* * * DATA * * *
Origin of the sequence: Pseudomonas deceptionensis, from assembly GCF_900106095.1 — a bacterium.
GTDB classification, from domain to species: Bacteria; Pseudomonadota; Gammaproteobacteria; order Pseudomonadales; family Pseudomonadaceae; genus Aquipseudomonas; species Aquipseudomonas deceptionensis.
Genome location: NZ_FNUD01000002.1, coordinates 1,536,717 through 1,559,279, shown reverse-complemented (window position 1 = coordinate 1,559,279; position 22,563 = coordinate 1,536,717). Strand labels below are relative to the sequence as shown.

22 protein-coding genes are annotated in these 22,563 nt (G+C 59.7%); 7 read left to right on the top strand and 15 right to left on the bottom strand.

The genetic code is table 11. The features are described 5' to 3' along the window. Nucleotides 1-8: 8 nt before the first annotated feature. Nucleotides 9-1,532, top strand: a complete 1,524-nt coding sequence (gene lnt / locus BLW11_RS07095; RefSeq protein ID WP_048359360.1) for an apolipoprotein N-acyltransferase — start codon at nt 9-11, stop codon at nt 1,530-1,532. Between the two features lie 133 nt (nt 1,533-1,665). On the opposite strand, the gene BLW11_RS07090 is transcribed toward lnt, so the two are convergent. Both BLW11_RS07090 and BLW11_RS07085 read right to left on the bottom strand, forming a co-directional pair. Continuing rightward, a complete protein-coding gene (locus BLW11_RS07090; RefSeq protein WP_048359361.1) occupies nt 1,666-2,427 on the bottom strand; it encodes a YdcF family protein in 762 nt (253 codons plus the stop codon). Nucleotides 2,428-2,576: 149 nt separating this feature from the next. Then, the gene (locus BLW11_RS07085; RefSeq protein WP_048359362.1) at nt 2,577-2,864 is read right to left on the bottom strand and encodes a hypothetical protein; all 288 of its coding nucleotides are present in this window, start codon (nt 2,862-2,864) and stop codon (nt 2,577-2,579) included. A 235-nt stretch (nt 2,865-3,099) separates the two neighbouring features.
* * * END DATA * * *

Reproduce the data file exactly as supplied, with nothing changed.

Origin of the sequence: Pseudomonas deceptionensis, from assembly GCF_900106095.1 — a bacterium.
GTDB classification, from domain to species: Bacteria; Pseudomonadota; Gammaproteobacteria; order Pseudomonadales; family Pseudomonadaceae; genus Aquipseudomonas; species Aquipseudomonas deceptionensis.
Genome location: NZ_FNUD01000002.1, coordinates 1,536,717 through 1,559,279, shown reverse-complemented (window position 1 = coordinate 1,559,279; position 22,563 = coordinate 1,536,717). Strand labels below are relative to the sequence as shown.

22 protein-coding genes are annotated in these 22,563 nt (G+C 59.7%); 7 read left to right on the top strand and 15 right to left on the bottom strand.

The genetic code is table 11. The features are described 5' to 3' along the window. Nucleotides 1-8: 8 nt before the first annotated feature. Nucleotides 9-1,532, top strand: a complete 1,524-nt coding sequence (gene lnt / locus BLW11_RS07095; RefSeq protein ID WP_048359360.1) for an apolipoprotein N-acyltransferase — start codon at nt 9-11, stop codon at nt 1,530-1,532. Between the two features lie 133 nt (nt 1,533-1,665). On the opposite strand, the gene BLW11_RS07090 is transcribed toward lnt, so the two are convergent. Both BLW11_RS07090 and BLW11_RS07085 read right to left on the bottom strand, forming a co-directional pair. Continuing rightward, a complete protein-coding gene (locus BLW11_RS07090; RefSeq protein WP_048359361.1) occupies nt 1,666-2,427 on the bottom strand; it encodes a YdcF family protein in 762 nt (253 codons plus the stop codon). Nucleotides 2,428-2,576: 149 nt separating this feature from the next. Then, the gene (locus BLW11_RS07085; RefSeq protein WP_048359362.1) at nt 2,577-2,864 is read right to left on the bottom strand and encodes a hypothetical protein; all 288 of its coding nucleotides are present in this window, start codon (nt 2,862-2,864) and stop codon (nt 2,577-2,579) included. A 235-nt stretch (nt 2,865-3,099) separates the two neighbouring features.